I cannot begin to express my gratitude to the voters of Hancock County for passage of our renewal levy. Amid the chaos and financial uncertainty of the coronavirus crisis, you came through for our fellow Hancock County residents with disabilities.

Not only did you come through, but you came through massively! We won 70 percent of the vote. That is incredible, astonishing and unbelievable. Thank you!

Passage of the levy will enable us to continue providing a high level of support.

Hancock County is a special place. Don’t doubt me on this. I have been associated with many county boards of developmental disabilities. There are few counties in Ohio to compare to Hancock when it comes to supporting people with disabilities. The support and inclusion makes us a better community.

Meanwhile, we continue to deal with the coronavirus crisis. Can I say this to the individuals we support — I miss your faces.

This is, first and foremost, a people business. We talk about programs, funding and IEPs, but it always comes back to the personal touch and making a difference in the lives of people with disabilities. Thus, I am used to interacting face-to-face with the people we support.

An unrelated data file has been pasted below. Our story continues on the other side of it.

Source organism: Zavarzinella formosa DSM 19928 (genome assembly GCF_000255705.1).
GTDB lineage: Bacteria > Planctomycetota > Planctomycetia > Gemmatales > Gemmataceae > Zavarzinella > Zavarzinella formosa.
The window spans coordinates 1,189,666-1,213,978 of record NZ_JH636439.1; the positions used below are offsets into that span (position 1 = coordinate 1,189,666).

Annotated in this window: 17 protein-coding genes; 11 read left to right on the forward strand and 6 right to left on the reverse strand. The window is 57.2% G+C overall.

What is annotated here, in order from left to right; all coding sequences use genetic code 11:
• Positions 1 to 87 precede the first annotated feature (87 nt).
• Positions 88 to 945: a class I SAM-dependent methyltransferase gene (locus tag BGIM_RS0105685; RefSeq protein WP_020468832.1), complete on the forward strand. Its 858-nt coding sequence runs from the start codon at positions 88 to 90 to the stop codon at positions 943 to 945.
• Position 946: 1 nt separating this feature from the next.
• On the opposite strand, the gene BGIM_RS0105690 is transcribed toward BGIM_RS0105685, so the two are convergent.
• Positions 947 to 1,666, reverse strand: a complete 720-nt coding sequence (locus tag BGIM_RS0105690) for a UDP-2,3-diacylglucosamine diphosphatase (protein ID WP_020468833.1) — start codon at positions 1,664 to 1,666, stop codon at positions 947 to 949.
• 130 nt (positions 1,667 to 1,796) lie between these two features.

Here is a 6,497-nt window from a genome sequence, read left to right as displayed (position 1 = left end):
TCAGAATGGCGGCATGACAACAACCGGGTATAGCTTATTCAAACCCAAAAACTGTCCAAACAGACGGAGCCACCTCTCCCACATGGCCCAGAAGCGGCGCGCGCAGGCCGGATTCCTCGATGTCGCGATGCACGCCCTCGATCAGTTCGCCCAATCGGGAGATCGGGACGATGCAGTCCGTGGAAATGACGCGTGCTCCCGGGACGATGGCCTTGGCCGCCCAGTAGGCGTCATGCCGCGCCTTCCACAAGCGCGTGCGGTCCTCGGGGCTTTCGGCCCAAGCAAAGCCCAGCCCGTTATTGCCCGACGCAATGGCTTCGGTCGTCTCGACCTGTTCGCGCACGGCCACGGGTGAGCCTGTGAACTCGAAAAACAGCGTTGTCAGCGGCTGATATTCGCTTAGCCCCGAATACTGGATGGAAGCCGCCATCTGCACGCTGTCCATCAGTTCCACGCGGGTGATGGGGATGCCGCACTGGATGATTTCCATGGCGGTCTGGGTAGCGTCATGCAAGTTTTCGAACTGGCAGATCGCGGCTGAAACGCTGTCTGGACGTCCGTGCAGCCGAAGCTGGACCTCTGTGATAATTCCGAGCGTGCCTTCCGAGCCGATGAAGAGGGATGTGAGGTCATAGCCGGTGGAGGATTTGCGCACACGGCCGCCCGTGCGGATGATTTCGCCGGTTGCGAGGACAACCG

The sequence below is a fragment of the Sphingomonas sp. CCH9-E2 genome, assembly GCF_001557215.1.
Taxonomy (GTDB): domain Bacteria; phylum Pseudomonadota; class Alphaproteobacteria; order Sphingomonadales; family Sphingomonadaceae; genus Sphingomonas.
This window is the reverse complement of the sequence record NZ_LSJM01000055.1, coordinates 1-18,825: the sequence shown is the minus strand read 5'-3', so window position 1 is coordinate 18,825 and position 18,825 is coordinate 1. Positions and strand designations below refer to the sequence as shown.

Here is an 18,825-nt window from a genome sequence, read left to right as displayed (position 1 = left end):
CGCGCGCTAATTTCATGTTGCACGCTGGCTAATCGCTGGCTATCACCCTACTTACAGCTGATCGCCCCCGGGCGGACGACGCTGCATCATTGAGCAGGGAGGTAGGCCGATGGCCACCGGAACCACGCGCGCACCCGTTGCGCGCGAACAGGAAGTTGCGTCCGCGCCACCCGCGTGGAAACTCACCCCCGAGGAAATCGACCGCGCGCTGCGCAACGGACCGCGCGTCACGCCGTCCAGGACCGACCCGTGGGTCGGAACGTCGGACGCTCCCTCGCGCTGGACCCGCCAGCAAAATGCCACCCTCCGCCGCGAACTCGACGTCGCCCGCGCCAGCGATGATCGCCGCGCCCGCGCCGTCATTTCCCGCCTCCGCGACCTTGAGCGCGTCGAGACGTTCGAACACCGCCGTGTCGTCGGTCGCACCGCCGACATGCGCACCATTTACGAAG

I miss that. I think it’s great that we have created ways to stay in touch electronically, but it’s just not like the personal touch.

As we begin to come out of the shelter-in-home order, I hope that we can once again begin to see your faces around Blanchard Valley Center.

In the meantime, be well and be safe. We will all get through this.

Kelli Grisham

Blanchard Valley Center


I read with great interest a letter to the editor that ran May 12 in The Courier. The heading read “It’s a numbers game” and went on to compare the COVID-19 virus with heart attacks and strokes.

The COVID-19 virus is a communicable disease while heart attacks and strokes are not. Should someone next to you (God forbid) experience a heart attack or stroke and they sneeze or cough on you, they will not pass that heart attack or stroke on to you. Likewise, car accidents are not communicable diseases. Should someone lose their life in a car accident, they will not increase the odds of you having a car accident.

Please, let’s at least let logic prevail in comparisons with this virus.

Gary Porcello

Mount Blanchard